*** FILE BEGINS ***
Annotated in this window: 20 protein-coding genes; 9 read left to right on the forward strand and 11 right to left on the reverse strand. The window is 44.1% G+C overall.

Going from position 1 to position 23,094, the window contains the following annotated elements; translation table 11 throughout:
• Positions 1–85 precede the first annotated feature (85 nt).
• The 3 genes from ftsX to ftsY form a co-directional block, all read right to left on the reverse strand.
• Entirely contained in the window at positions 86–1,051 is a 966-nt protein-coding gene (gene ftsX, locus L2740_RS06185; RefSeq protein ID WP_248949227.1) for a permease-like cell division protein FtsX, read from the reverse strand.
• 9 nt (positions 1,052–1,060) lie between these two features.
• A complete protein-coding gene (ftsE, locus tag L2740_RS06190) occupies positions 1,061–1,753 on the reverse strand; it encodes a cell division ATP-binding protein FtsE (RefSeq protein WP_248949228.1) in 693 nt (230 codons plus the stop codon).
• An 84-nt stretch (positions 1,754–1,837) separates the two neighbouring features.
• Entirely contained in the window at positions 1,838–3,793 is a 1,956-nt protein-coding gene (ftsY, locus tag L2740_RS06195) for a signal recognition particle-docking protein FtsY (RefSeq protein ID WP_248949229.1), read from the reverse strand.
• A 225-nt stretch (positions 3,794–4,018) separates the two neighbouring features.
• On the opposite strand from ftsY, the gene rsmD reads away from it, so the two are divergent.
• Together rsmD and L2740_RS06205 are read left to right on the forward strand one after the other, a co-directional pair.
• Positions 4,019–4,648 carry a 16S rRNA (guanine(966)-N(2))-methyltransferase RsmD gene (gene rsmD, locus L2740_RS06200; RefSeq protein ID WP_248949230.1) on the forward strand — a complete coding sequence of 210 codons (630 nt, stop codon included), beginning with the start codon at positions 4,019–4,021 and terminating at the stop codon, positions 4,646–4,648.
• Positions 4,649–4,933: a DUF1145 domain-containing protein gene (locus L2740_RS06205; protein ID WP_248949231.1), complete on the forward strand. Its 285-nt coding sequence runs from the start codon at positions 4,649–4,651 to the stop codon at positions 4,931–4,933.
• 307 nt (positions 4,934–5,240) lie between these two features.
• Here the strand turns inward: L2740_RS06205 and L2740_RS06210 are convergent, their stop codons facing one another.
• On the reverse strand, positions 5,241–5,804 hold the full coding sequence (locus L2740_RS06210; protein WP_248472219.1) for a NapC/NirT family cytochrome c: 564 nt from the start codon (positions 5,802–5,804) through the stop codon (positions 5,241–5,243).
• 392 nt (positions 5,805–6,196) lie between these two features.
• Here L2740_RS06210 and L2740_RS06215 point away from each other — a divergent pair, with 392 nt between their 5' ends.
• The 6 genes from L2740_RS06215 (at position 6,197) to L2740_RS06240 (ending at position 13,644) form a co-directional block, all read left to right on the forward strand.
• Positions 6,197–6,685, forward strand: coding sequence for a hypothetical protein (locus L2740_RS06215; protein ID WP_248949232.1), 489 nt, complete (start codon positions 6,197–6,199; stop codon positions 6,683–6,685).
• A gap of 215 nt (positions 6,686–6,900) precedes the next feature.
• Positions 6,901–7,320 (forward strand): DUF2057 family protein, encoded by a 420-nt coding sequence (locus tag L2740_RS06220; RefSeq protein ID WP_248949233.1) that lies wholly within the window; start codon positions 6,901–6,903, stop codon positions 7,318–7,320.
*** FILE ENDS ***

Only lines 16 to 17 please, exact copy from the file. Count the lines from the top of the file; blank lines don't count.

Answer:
• Here the strand turns inward: L2740_RS06205 and L2740_RS06210 are convergent, their stop codons facing one another.
• On the reverse strand, positions 5,241–5,804 hold the full coding sequence (locus L2740_RS06210; protein WP_248472219.1) for a NapC/NirT family cytochrome c: 564 nt from the start codon (positions 5,802–5,804) through the stop codon (positions 5,241–5,243).